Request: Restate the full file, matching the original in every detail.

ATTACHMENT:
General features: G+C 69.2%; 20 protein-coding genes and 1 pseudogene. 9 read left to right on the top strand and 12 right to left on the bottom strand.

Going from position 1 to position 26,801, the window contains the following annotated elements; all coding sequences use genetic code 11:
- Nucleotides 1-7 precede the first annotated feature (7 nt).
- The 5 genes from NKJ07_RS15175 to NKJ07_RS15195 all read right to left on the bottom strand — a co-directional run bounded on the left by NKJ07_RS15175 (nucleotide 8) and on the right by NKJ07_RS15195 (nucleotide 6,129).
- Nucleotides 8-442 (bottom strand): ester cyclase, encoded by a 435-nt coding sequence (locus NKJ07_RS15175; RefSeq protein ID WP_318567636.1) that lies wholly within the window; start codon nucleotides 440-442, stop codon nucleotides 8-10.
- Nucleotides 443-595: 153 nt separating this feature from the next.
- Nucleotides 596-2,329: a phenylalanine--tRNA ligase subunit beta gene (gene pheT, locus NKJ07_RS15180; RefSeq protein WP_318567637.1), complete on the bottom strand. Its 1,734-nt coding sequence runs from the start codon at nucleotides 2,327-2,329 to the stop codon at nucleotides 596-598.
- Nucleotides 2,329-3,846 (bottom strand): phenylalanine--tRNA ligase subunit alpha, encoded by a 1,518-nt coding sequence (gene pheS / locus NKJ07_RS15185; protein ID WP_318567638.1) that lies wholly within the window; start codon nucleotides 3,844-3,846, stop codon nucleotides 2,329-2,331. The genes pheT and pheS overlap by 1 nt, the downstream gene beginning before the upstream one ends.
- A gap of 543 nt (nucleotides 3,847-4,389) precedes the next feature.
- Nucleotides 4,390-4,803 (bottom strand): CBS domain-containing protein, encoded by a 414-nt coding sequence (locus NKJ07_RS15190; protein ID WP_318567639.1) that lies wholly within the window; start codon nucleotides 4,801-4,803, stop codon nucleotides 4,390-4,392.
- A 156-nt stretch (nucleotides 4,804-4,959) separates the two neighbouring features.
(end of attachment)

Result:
General features: G+C 69.2%; 20 protein-coding genes and 1 pseudogene. 9 read left to right on the top strand and 12 right to left on the bottom strand.

Going from position 1 to position 26,801, the window contains the following annotated elements; all coding sequences use genetic code 11:
- Nucleotides 1-7 precede the first annotated feature (7 nt).
- The 5 genes from NKJ07_RS15175 to NKJ07_RS15195 all read right to left on the bottom strand — a co-directional run bounded on the left by NKJ07_RS15175 (nucleotide 8) and on the right by NKJ07_RS15195 (nucleotide 6,129).
- Nucleotides 8-442 (bottom strand): ester cyclase, encoded by a 435-nt coding sequence (locus NKJ07_RS15175; RefSeq protein ID WP_318567636.1) that lies wholly within the window; start codon nucleotides 440-442, stop codon nucleotides 8-10.
- Nucleotides 443-595: 153 nt separating this feature from the next.
- Nucleotides 596-2,329: a phenylalanine--tRNA ligase subunit beta gene (gene pheT, locus NKJ07_RS15180; RefSeq protein WP_318567637.1), complete on the bottom strand. Its 1,734-nt coding sequence runs from the start codon at nucleotides 2,327-2,329 to the stop codon at nucleotides 596-598.
- Nucleotides 2,329-3,846 (bottom strand): phenylalanine--tRNA ligase subunit alpha, encoded by a 1,518-nt coding sequence (gene pheS / locus NKJ07_RS15185; protein ID WP_318567638.1) that lies wholly within the window; start codon nucleotides 3,844-3,846, stop codon nucleotides 2,329-2,331. The genes pheT and pheS overlap by 1 nt, the downstream gene beginning before the upstream one ends.
- A gap of 543 nt (nucleotides 3,847-4,389) precedes the next feature.
- Nucleotides 4,390-4,803 (bottom strand): CBS domain-containing protein, encoded by a 414-nt coding sequence (locus NKJ07_RS15190; protein ID WP_318567639.1) that lies wholly within the window; start codon nucleotides 4,801-4,803, stop codon nucleotides 4,390-4,392.
- A 156-nt stretch (nucleotides 4,804-4,959) separates the two neighbouring features.